This is Modern Aging.

During this time of COVID-19, why are we talking about living to 100 years old? Is it even important to talk about extending our lifespan while so many of us are just trying to stay healthy, manage through the experience, and get back on our feet?

The answer is… yes! Numerous research studies have proven there are correlations between longevity, immunity and diet. Of the major factors that determine how long we live, food is definitely important. The food you consume becomes your body. Food provides the nutrients you need to survive and ensure that your body operates as optimally as possible.  

People who choose a lifestyle that includes nutritious food, exercise and stress-reducing habits have a better chance of fighting Covid-19 and extending their life expectancy.  On the contrary, those who eat and drink unhealthy, exercise too little, and experience long-term stress can actually reduce their life expectancy. 

Scientists have cracked the secret of why some people live a healthy life over the age of 100.  To live to 100 and beyond, people must keep inflammation down in the body. Severe inflammation is part of many illnesses and diseases, such as heart disease, Alzheimer’s, stroke, cancer, diabetes and COPD.  Lifestyle factors and foods that strengthen the immune system will directly contribute to longevity by reducing the amount of inflammation in the body.

9 Things you can do to live longer and eat healthier starting now

  • Focus on healthspan, not just lifespan

In 1919, the average life expectancy for people born in the U.S. was about 56 years. Today, that has risen to almost 79 years. 

As progress on many fronts has made it possible for people to live longer, interest has grown in how to age well to maximize quality of life throughout our lifespan. “The aim should be to help patients die young as late as possible,” stated Harvard Medical School alumna Tenley Albright during a 2019 symposium

Healthspan has become a recent focus with growing attention. Where lifespan measures the number of years a person is alive, healthspan is defined as the number of years of life that a person is healthy. Since being healthy can mean different things, a better definition might include being free of a chronic disease that is a leading cause of death. If a person is past their healthspan they are chronically sick usually with a degenerating condition. The World Health Organization developed HALE, an indicator for healthy life expectancy at birth. According to WHO, on average we live up to 20% of our lives with a serious illness. That is a long time.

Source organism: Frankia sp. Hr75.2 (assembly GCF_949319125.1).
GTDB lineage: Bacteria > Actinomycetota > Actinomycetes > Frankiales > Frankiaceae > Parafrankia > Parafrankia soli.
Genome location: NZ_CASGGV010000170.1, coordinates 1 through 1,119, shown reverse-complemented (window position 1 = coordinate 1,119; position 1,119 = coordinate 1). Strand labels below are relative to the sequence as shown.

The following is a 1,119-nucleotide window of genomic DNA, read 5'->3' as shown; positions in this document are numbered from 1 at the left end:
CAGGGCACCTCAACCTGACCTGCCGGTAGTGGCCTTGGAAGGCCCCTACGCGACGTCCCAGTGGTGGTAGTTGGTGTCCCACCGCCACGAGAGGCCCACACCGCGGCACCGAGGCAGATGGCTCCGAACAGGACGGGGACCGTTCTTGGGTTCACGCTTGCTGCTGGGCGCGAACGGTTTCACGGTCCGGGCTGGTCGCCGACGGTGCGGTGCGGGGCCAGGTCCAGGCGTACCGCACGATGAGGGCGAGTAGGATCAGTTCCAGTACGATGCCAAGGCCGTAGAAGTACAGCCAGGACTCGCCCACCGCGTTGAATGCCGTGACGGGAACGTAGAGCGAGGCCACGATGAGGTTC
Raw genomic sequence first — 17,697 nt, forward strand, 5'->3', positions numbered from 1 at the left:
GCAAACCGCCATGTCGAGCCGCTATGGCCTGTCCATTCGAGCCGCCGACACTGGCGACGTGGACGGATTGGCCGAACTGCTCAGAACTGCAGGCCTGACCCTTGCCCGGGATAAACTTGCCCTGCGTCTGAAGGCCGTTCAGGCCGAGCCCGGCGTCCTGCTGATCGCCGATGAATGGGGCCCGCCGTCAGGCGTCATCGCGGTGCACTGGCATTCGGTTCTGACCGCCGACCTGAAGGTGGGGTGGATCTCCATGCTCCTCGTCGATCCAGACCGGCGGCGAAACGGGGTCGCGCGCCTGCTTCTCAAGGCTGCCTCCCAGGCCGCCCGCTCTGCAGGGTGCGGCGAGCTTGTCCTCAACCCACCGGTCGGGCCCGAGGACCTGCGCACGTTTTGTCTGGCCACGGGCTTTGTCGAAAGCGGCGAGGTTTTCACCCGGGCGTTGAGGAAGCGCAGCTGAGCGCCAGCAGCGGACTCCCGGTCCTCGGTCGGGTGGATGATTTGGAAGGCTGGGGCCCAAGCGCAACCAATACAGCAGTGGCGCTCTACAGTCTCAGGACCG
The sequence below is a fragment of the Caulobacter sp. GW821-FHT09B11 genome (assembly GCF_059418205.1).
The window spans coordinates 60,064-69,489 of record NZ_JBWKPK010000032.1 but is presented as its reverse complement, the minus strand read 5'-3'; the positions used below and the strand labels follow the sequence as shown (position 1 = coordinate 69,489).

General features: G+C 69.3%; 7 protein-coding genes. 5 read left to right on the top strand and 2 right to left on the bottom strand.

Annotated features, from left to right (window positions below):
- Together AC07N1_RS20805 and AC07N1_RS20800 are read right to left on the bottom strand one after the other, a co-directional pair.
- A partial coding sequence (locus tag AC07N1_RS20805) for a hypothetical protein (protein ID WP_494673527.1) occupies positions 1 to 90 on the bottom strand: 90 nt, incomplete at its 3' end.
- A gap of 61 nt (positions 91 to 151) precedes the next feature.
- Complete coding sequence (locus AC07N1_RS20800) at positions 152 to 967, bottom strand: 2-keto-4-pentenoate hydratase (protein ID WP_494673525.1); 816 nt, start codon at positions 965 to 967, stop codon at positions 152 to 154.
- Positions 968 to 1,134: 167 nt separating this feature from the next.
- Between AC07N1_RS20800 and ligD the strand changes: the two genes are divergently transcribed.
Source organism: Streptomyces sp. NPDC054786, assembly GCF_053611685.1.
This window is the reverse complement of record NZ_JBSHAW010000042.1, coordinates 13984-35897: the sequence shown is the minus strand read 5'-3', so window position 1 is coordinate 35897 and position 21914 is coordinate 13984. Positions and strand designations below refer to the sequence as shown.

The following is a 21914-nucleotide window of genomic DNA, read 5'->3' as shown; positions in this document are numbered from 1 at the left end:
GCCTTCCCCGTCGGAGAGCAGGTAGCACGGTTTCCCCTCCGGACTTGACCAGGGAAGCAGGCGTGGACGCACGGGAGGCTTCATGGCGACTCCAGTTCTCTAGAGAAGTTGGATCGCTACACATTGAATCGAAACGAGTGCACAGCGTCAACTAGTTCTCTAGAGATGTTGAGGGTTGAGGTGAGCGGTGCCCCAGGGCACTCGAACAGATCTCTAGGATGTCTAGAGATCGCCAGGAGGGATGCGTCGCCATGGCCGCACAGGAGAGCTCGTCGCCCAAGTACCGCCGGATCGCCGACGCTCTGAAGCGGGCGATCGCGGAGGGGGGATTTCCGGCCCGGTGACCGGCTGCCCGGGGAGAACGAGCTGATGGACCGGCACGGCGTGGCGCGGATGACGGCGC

• Review your health goals and priorities

While you’re thinking about your wellbeing during quarantine, it’s a perfect time for a health reset.  Are you 100% satisfied with your current state of health and wellbeing?  If not, what areas of your health – physical and mental – would you like to improve for now and the long-term? 

Once you’ve identified areas for improvement, make a choice to set new health goals.  If you picked a large goal, it can feel overwhelming. Break down large goals into smaller goals, and add deadlines in order to measure your progress.  Then decide on the next step and commit to starting today. To stay motivated and on track, creating visual reminders like posting a photo or note on a mirror or the fridge can be just what you need. 

  • Reframe this period from isolation to “me time”

For many, self-isolation and physical distancing can feel like lockdown or prison.  It is helpful to re-label this experience in a more positive light. For instance, instead of “lockdown” think of it as “focus time” for wellness and self-care. Spend time journaling or feeling gratitude for all that is good in your life for at least ten minutes every day. These can not only uplift your mood and lower your anxiety, but they can also contribute to your longevity and fulfillment in your life.

If you have spouses, partners, parents or children at home, it may be challenging to carve out time to focus on you. Consider making an agreement or setting boundaries that will allow you some time and space to focus on your wellbeing. As the flight attendant always instructs on airplanes, put your oxygen mask on yourself first before assisting others.  If you run out of oxygen, you can’t help anyone else. 

  • Partner up on your wellness goals

If you are the sole person in the household setting new nutrition goals and changing food habits, consider how you can enroll the others to join you. Discuss how the new habits could benefit them and their health and longevity goals. Even if they choose not to join, you can ask them to be your accountability partner to help you stay focused and share your journey.  If you live alone, look for a family member or friend to join you or be your accountability partner. Set a schedule for checking in with each other regularly.  Share your results, fears, doubts, frustrations, and all that you learn about you and your health along the way.